Installation

Installing the TechRadar-Plugin for Confluence should be straight forward. Login as administrator and choose the Add-ons entry of the settings menu in the upper right corner.

In the upcoming screen choose Upload add-on where you'll have the possibility to pick a locally available JAR-file or reference a plugin via URL.
After choosing and uploading the plugin the TechRadar is installed - clickin' the Configure-Button in the resulting plugin entry you can directly switch to the TechRadar Access Control dialog. Additionally, you should have a dedicated Manage TechRadar Users entry in the left hand menu of your Confluence administration which also leads you to the Access Control dialog. 

Using the Access Control dialog an administrator is able to give specific users or complete groups of users the right to define and manage radar instances. Without that additional right an ordinary confluence user is only able to visit radar instances through the TechRadar menu entry in the main navigation.

 

Configuration

After a fresh installation you obviously don't have any stored data and your radar is empty (more specific, it does not exist yet). In order to create a new radar go to the Manage TechRadar entry of your user-menu (to see this menu entry your administrator have to explicitly authorize you - see installation).

 

Notice: Since the radar is provided on an organizational level currently only specifically authorized users or administrator are able to configure and manage radar instances (see installation).

In order to create a new radar instance (we call a concrete radar an instance since you're able to create and manage several independent radars - a specific is called an instance) just hit the Add New button - the result is shown in the following screenshot:

The newly created radar will immediately appear in the drop-down menu and its title will be "New Radar" by default.
You can change the title and/or add a description for this specific instance (which will be shown in the instances help-menu) and/or define the arc-distance. This is the only indication of size you'll have to make - based on that value, which is specified in pixels, the whole radar gets layouted. So, as the screenshot suggests, the radius of the complete radar will be number_of_arcs times the defined arc_distance. As a proven default 80 pixels will be assumed.

 

Arc-Configuration

This will be the next block of your radar-definition. Again it's totally up to you how many arcs you define - but 4 arcs as proven to provide good categorization means.

To define an arc just hit the Add New button next to the Arc Definitions headline:

 

The title is directly shown within the radar in order to identify the respective ring.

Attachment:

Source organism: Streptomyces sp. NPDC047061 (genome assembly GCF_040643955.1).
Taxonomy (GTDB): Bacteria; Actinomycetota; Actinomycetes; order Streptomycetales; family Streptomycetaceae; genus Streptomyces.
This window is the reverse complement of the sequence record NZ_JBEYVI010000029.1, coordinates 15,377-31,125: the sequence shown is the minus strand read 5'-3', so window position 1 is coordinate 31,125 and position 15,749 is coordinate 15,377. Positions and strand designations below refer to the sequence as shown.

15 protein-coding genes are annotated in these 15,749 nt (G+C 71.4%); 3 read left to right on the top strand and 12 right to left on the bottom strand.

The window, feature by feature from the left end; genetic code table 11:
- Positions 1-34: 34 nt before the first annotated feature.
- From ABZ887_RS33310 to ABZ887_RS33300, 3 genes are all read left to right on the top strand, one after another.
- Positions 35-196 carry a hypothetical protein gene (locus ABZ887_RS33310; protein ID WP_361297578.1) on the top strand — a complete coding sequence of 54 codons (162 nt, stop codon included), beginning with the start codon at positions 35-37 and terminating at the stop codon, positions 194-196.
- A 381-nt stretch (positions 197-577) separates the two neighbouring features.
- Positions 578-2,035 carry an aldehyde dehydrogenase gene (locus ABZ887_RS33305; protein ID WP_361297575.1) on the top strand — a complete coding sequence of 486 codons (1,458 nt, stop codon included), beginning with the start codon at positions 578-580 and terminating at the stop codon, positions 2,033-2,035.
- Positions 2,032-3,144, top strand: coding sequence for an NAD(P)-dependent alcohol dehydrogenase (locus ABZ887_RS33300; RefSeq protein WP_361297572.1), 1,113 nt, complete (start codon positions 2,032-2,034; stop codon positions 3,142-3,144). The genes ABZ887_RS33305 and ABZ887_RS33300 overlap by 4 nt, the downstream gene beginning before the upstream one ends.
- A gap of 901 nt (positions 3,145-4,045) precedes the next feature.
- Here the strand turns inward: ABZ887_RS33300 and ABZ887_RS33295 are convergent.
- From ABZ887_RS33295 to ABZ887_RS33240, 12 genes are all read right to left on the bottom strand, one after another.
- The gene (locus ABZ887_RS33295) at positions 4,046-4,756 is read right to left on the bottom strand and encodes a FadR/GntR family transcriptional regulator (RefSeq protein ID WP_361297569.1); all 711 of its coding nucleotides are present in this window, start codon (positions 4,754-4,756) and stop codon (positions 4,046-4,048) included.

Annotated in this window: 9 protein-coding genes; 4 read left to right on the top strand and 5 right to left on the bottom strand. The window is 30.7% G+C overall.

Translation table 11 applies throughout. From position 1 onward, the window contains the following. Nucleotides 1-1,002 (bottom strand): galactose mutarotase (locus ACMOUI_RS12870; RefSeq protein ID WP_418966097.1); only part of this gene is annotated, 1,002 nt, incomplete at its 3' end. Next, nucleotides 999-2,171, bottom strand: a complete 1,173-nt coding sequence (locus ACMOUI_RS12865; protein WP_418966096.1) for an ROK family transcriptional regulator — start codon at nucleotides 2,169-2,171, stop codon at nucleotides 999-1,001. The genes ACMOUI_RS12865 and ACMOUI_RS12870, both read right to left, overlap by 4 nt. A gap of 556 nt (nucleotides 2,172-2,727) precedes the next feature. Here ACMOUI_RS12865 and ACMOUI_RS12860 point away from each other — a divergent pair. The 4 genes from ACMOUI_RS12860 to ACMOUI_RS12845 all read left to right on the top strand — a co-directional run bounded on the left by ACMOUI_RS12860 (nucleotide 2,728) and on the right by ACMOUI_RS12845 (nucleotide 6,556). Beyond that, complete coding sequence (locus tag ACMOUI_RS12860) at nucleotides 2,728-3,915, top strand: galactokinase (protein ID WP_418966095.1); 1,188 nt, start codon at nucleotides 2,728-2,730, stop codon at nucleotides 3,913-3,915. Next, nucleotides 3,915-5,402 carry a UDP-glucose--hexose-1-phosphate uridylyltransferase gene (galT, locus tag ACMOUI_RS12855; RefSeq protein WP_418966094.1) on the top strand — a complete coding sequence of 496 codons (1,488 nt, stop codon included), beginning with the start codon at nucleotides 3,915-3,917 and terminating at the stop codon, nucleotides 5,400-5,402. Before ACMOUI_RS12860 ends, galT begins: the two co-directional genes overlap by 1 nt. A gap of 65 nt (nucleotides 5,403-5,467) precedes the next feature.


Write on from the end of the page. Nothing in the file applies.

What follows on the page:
The Order-value determines the position of the arc where 1 is the inner-most arc, 2 would be the next and so on. Compared with the example shown in the screenshots Tails would be the central arc.
Finally the description of the arc should give an explanation what qualifies a spot to be placed within that arc. The description text will be shown in this radars help.

 

Quadrant-Configuration

The title will be printed along the quadrant to identify it. The coordinates (is it the upper right or the lower left quadrant) are specified through starting- and ending-angles - just to give you an orientation:

  • 0-90: upper right
  • 90-180: upper left
  • 180-270: lower left
  • 270-360: lower right
 

Spot-Configuration

And finally - you'll have to define spots. A spot consists of a title, which is shown in the textual addition of the radar, and an URL where you can get more information about the topic this spot represents.

Besides this one-time information you have to provide at least one placement for each spot. A spot can move over time within the radar and this fact is represented by placments. For each placement you'll have to provide a textual description where you can explain what are the reasons for that placement. This text will be shown when the user activates a specific spot or when its history will be shown.
Additionally, a placement needs coordinates - an angle and a radius (which represents a pragmatic way for flexible positioning).
Since we won't keep track only of the why, we should also complement the placement with a date of creationtimestamp (which will be automatically generated for you - you shouldn't need to manipulate it manually).

You can add as many placements as you'd like. In fact, the longer the history of a specific spot is, the more information is contained in that piece of data.

 

Usage

The usage should be quite self-explanatory. As soon as there are more than one radar instance defined a secondary navigation will appear which allows you to switch between the specific instances (in case you're an administrator you'll always see a secondary navigation in order to directly go to the management page).

When hovering over a spot that spot gets highlighted (and the others will be dimmed out). If you keep your mouse pointer over that highlighted spot (and there is a history for that spot) the historical placements will be faded-in as well to give you an idea of where that spot came from.
This highlighting mechanism does not only work on spots within the radar but also on their textual representation - which is located, depending on your screen size, either next to, or under the radar.

When clicking on a single spot the textual description will appear with an explanation why the spot exists at that specific position. If a URL was provided for that spot you can directly jump to the homepage (or whereever the URL points you to) or you can activate the history. The latter will show you chronological history of the placements.
If there is only one single placement (which means the spot was not reviewed yet but just added) the entry gets flagged as new and the spot is filled with green color.